Life With von Hippel-Lindau Disease

CURE2021 Rare Cancers Special Issue
Volume 9

Patients with this rare genetic condition develop tumors in various parts of their body, throughout their lifetime, requiring a multidisciplinary care team and constant screening and management.

 Although his first cancer diagnosis was earlier in life, CAMRON KING wasn't aware that he had a rare genetic condition until his early 20s.


At first, Camron King’s sixth- grade teacher thought he was nervous. King had just started at a new school when he told the teacher he couldn’t read aloud from his textbook. The problem, however, was more complicated than childhood stage fright.

He couldn’t see the words on the page. King’s parents took him to a doctor, who diagnosed him with a rare type of tumor called pheochromocytoma, a type of tumor located on the adrenal gland that can produce excessive adrenaline and lead to blurred vision and other side effects. After a month of tests and exploratory procedures, King underwent surgery to remove the tumor and his adrenal gland. He and his family thought it was a once-in-a-lifetime event.

“At that point in time, we thought that the ‘pheo’ was just a rare, fluke occurrence,” says King, now 46.

His endocrinologists, however, recommended ongoing tests to monitor adrenal tissue or growth over the course of King's life. As long as he got the tests, his care team said, he should be fine. “Well, I was, for about another 10 years,” King explains.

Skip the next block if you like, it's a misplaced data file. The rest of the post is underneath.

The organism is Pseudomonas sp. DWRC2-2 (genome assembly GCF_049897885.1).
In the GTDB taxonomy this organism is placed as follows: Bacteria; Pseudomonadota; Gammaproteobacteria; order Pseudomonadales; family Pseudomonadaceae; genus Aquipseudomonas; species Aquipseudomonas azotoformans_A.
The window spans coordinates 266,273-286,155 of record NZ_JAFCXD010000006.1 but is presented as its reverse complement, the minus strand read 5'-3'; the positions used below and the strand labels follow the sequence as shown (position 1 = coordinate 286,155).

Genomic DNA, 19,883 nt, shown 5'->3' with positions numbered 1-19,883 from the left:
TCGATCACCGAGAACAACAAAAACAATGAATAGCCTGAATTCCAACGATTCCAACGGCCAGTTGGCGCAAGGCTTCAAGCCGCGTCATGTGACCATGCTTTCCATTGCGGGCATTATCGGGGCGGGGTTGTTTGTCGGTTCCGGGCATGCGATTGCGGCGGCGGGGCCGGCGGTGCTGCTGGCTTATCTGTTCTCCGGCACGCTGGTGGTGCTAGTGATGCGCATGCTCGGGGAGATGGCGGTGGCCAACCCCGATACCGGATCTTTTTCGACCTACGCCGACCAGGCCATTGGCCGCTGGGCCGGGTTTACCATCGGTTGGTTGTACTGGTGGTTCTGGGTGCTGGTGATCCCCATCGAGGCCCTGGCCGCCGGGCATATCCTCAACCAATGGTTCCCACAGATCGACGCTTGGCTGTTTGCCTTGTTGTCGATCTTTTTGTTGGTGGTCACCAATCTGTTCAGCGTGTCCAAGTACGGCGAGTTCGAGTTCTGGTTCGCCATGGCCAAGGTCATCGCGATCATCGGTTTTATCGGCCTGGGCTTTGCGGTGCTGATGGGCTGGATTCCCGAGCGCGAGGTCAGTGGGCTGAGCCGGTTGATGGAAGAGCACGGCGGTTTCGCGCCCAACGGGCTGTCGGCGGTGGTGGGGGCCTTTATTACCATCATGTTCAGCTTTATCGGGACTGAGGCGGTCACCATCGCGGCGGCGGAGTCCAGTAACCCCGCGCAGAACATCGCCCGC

In his early 20s, he started having migraines and began seeing floaters that interrupted his vision. He opened the phone book and made an appointment with a retinologist.

“It was divine intervention at that point,” says King, who now owns a public relations consultancy and a management company that serves nonprofit organizations.

The retinologist determined that King had new blood vessel tumors called hemangiomas on his right retina. King was referred to genetic testing, and not long after, he received a diagnosis of von Hippel-Lindau (VHL) disease, a rare genetic disease that causes patients to develop tumors, some malignant and some benign, repeatedly over the course of their lifetime. According to the VHL Alliance, cases are diagnosed in every 36,000 people, and 97% of patients with the disease will experience manifestations in the form of cysts, tumors and/or abnormal blood vessels by age 60.


Everyone is born with two copies of the VHL gene, which plays a role in cellular functions like regulation of cellular metabolism and/or oxygenation. VHL, however, follows what is called an autosomal dominant inheritance pattern, which means that one mutated copy is inherited. A single acquired mutation in a cell will disrupt the usual cellular process.

“If you have VHL disease, one of the (VHL) genes you were born with was already mutated,” says Dr. Nicholas Cost, director of the VHL Clinical Care Center Program at the University of Colorado Cancer Center, associate professor of surgery-urology at the University of Colorado School of Medicine and the co-director of the Surgical Oncology Program at Children’s Hospital Colorado. However, about 20% of affected individuals will have a new (or “de novo”) mutation, not from their parents, but one they can still pass on to their children.